Political operatives of Mayor Joe Ganim in a push to maximize moolah for his big ticket March 23rd fundraiser at Testo’s Restaurant are mining campaign donations from his 2015 opponents.
In a letter to contributors of Mary-Jane Foster, a Ganim opponent in both the Democratic primary and general election, Ganim writes, “Although I may not have been your first choice for Mayor in the last election cycle, I hope you feel as I do that we need to work together to continue Bridgeport’s progress. A large group of friends and supporters will be gathering on March 23, 2017 at Testo’s Ristorante on Madison Avenue in Bridgeport for cocktails to reflect on what we have accomplished thus far and talk about the exciting opportunities that lie ahead for our city.”
Ganim showed surprising fundraising strength in his 2015 comeback. One fundraising market now available to him that wasn’t two years ago is the business community that largely supported then incumbent Bill Finch whom Ganim defeated in a primary and then Mary-Jane Foster, a petitioning candidate in the general election.
Mickey Herbert, now chief executive of the Bridgeport Regional Business Council, was among the few high-profile business leaders to back Ganim.
Ganim wants to load up his municipal reelection treasury now with an eye toward a potential statewide run for office in 2018. If that fails he can pivot back to his municipal reelection for 2019.
Finch spent about $600,000 in becoming the first incumbent mayor in city history to lose in a primary. Ganim spent just about that amount between the primary and general election.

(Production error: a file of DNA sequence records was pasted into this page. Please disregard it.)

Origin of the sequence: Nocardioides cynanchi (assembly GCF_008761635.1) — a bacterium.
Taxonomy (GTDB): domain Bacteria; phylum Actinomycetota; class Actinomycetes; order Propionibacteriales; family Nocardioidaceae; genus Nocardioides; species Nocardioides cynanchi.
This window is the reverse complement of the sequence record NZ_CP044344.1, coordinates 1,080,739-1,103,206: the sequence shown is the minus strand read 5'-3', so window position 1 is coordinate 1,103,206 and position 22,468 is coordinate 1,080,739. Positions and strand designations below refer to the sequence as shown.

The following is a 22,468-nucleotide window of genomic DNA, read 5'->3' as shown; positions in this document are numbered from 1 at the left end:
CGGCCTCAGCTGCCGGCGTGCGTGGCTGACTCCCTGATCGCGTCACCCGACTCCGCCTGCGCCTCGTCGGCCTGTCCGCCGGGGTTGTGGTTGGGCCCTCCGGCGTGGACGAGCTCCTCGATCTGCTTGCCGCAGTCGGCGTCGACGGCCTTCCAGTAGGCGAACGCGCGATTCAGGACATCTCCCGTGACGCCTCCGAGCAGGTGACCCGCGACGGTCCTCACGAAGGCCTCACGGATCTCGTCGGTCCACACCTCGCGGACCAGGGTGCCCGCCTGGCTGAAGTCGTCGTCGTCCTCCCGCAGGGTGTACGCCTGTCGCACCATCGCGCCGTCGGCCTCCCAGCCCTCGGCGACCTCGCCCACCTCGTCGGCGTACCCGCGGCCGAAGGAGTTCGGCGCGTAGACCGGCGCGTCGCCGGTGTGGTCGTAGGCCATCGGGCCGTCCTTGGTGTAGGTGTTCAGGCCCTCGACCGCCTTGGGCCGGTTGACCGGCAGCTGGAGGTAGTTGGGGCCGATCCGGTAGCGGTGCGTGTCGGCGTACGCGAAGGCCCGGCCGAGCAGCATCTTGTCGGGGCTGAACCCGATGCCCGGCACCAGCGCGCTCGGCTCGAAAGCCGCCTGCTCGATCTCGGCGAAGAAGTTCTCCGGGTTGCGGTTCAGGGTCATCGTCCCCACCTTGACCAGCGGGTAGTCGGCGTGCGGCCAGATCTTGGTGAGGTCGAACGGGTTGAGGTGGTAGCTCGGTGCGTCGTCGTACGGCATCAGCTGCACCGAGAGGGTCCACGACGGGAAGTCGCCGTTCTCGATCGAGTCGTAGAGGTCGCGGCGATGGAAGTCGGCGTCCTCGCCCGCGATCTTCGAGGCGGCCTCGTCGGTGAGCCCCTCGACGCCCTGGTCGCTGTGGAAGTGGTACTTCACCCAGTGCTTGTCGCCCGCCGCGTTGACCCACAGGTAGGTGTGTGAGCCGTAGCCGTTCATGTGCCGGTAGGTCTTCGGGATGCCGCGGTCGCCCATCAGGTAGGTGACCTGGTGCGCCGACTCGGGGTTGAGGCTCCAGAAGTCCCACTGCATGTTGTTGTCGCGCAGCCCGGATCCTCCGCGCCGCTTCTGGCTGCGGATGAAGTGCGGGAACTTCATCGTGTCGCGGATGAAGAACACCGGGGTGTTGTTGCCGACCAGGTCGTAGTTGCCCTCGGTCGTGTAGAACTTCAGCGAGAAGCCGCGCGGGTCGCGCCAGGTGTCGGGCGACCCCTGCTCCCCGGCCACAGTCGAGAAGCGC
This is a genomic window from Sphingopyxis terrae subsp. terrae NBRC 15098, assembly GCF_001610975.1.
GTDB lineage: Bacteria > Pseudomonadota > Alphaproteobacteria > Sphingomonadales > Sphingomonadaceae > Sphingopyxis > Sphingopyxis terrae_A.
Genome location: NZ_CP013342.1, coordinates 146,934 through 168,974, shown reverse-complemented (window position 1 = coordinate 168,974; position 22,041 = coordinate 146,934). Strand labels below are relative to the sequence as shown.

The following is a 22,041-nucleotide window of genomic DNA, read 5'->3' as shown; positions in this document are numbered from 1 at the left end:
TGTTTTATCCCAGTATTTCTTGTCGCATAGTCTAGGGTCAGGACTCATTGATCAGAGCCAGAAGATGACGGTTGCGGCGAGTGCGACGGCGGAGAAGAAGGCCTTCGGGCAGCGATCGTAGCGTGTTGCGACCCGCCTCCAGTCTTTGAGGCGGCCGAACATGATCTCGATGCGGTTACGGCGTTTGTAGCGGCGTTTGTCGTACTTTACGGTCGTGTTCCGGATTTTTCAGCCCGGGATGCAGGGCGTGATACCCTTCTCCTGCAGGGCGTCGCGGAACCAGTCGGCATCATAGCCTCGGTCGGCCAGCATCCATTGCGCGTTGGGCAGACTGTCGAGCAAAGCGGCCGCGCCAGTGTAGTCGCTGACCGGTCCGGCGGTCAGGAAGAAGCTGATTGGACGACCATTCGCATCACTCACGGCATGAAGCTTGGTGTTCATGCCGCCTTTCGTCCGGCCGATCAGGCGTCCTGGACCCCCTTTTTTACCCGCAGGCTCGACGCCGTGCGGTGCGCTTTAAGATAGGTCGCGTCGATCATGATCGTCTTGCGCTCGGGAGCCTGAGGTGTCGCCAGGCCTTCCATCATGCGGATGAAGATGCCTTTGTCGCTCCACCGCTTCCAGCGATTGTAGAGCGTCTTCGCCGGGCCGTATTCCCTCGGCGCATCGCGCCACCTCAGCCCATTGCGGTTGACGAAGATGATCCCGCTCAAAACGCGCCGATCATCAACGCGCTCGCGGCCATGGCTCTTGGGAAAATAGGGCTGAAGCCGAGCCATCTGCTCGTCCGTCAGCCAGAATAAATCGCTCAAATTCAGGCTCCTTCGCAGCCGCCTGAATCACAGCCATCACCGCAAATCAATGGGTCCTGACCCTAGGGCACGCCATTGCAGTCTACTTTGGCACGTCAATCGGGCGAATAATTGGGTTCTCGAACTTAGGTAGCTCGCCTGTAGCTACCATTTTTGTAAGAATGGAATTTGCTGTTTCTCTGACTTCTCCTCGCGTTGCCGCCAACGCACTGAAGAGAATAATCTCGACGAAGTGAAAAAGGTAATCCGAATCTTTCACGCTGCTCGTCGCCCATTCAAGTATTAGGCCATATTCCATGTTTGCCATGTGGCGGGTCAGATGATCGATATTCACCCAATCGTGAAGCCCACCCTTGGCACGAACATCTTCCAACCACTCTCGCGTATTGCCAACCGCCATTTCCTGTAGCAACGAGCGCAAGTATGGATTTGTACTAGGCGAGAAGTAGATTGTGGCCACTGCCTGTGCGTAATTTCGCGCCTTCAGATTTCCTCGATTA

What’s a realistic goal for next week’s fundraiser? If Ganim and Democratic Town Chair Mario Testa push it, $100,000 would be a mighty start given the advertised minimum $500 donation to the $1,000 maximum personal contribution.
Once Ganim gets through his municipal budget cycle in June he will begin to assess his chances for a statewide run next year. To be in play he must hold the line on taxes and hope development projects go vertical. A lot of this also depends on the reelection prospects of Governor Dan Malloy and the field of candidates. State Comptroller Kevin Lembo and State Senator Ted Kennedy Jr. are Democratic names being floated by statewide political operatives for a run for governor. Several Republicans including Danbury Mayor Mark Boughton and Trumbull First Selectman Tim Herbst are raising money for a statewide run.
Ganim, the 1994 Democratic candidate for lieutenant governor, was the favorite for the 2002 Democratic gubernatorial nomination until derailed by a federal corruption probe of his administration.
Heralding a second-chance message Ganim returned to office in 2015.
Fundraising on a state level is a different animal than a municipal office under the state’s voluntary Citizens Election Program of publicly funded races. Depending on the office sought, it’s a labor-intensive process to raise small donations to achieve a qualifying threshold of public money.
In 2013, the state legislature passed a new law (some refer to it as the “Ernie Newton law”) that prohibits candidates from seeking public campaign grants if the candidate has been convicted of a criminal offense, or served time within an eight-year period prior to seeking state office, or further violates public office. The genesis of the bill was former State Senator Ernie Newton’s arrest on state campaign finance charges accusing him of falsifying $500 in campaign donations that triggered an $80,000 grant under the CEP program during his State Senate run in 2012.
Following his 2003 conviction on corruption charges, Ganim completed his time in 2010 but it’s unclear if he could legally participate in the public money state program. If not, he’d have to raise it the old fashioned way.
In 2015 the state legislature had considered a bill backed by Finch to prohibit officials convicted of public corruption from seeking office. The bill did not come up for a vote.